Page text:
Presentation on theme: "1 Włodzimierz Sobkowiak & Wiesława Ferlacka Calibrating the Phonetic Difficulty Index Twenty English words of four different phonetic difficulty levels."— Presentation transcript:
1 Włodzimierz Sobkowiak & Wiesława Ferlacka Calibrating the Phonetic Difficulty Index Twenty English words of four different phonetic difficulty levels (as measured by the Phonetic Difficulty Index – PDI) were read in carrier sentences by 38 Polish learners of English aged A total of 617 word-readings yielded 1211 errors, for the grand mean of 1.96 phonetic errors per reader per word. The primary aim of this experiment was to verify empirically the intuitively arrived at lexico-phonetic difficulty judgements encapsulated in the PDI assignment algorithm applied to the English lexicon. The secondary aim was to likewise verify PD intuitive ratings collected in 2000 from 208 university students of EFL.
2 Background Phonetic difficulty is an important factor to be reckoned with in vocabulary teaching and learning. There has been so far relatively little research on phonolexical difficulty of English vocabulary to foreign learners. The PDI was conceived of to be a practical researcher's and teacher's tool to help measure phonolexical difficulty in the context of teaching EFL pronunciation to Polish learners. Some empirical verification is necessary to calibrate the intuitively constructed tool to account for and predict the actual phonetic problems of learners.
study In early 2000 PDI was validated experimentally by running a questionnaire asking the students of the first two years of English philology to rate 20 PDI- stratified words on a four-level scale of pronouncing difficulty. Students were asked to judge the words' phonetic difficulty to beginning Polish learners of English. A full account of this study appears in my unpublished paper at this web address:
4 Results of the questionnaire 0246 carryalmostappearmother beliefdebatesurviveauthor relaxkingdomtiredsouthern taxiobligeserveryoungster defectdissolveawkwardcoloured mean=1.45mean=2.03mean=2.15mean=2.46 The respondents' difficulty ratings correlate very highly with PDI (r =.684)
subjects The subjects in the present experiment were learners from a secondary technical school in Świnoujście, Poland. These students represent the beginner to low pre-intermediate level of English, with an average EFL learning experience of 5.8 years, with 1-2 English lessons a week. The sample consisted of 14 boys and 24 girls, totalling 38 learners aged
questionnaire sample 1. Pallbearer - someone who helps to carry ('kVrI) a coffin at a funeral 2. Hocus-pocus - an activity or a belief ('belfel) that you think has no value and is intended to trick people 3. Melt - if you melt into or against someone you relax ('relaks) as they hold you close in a romantic way 4. Hail - to signal a taxi ('taksi) or bus so that it stops for you 5. Defect ('defekt) - a fault in someone or something
7 Results (1) A total of 617 word-readings yielded 1211 errors (60.55 per word on average) from readers, for the grand mean of 1.96 phonetic errors per reader per word. The easiest words appeared to be: server, carry, youngster and taxi. The hardest: oblige, coloured and awkward. worderrorsreadingserror/readingstudent rating PDI 1carry22360,611,460 2belief51321,591,500 19youngster22300,732,076 20coloured119313,842,076 sum mean60,5530,851,962,02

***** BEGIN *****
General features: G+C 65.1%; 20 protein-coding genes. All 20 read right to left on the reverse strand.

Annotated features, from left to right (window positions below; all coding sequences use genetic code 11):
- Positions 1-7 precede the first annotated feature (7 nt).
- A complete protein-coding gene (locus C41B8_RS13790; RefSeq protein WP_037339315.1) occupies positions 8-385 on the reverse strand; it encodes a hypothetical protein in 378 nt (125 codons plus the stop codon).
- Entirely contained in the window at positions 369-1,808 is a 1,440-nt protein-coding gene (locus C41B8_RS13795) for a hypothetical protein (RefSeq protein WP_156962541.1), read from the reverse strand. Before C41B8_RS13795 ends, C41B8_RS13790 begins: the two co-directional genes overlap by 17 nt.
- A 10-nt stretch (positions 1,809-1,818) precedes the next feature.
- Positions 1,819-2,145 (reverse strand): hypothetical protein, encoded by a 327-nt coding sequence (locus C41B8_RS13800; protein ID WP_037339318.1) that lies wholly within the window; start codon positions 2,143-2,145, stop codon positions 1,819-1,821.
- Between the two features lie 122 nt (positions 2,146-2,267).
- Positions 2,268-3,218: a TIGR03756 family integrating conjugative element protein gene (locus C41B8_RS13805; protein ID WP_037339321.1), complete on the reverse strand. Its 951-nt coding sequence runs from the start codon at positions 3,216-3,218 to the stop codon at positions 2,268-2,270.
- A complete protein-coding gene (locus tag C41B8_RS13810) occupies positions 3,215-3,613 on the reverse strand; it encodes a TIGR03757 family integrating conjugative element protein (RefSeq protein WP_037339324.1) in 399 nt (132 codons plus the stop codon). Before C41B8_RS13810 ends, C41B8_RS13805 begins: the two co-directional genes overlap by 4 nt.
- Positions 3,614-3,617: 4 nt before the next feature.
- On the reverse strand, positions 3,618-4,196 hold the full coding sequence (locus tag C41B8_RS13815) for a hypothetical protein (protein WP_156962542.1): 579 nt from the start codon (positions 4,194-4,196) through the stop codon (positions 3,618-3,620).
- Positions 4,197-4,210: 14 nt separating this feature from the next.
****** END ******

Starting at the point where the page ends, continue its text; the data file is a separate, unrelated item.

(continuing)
8 Results (2) The product-moment correlation between the intuitive rating of PD made by students and the mean number of errors per word is 0.59, i.e. highly statistically significant. This means that students had a good feeling for the actual relative PD of the twenty words "to beginning Polish learners of English". The most seriously student-underrated words in terms of PDI were oblige and coloured, two of the three most phonetically difficult words. The most seriously student-overrated words were server, southern and youngster.
9 Results (3) The product-moment correlation between the reading errors and the PDI value for the twenty words is 0.21, which is statistically not significant. This means that in its present form the PDI metric does not capture correctly the actual phonetic errors made by beginning-to-intermediate Polglish learners. The PDI metric needs calibrating to better account for and predict the actual phonetic errors made by Polglish learners at this level.
10 Calibration: example The PDI algorithm predicts no phonetic difficulties for relax, i.e. PDI(relax)=0. The actual number of errors counted for this word in the experiment is about two. Sixteen of the twenty-five erroneous readings of this word show the same pattern: /'relaks/, which scored three errors: (1) wrong stress, (2) wrong vowel in the first syllable, (3) wrong vowel in the second syllable. These difficulties will need to be accounted for in the PDI algorithm, at least in its beginner-Polglish implementation.
11 Conclusion Phonetic difficulty (both subjective and objective) of English to Polglish learners should be compre- hensively studied in various contexts and settings: different proficiencies, age-groups, teachers, geographical locations, didactic approaches and methods, textbooks and dictionaries, multimedia, etc. There has been surprisingly little research along these lines. A suitably calibrated, flexible PDI can be instrumental in studying English texts and wordlists of all sorts for their phonetic difficulty in the Polish EFL setting.
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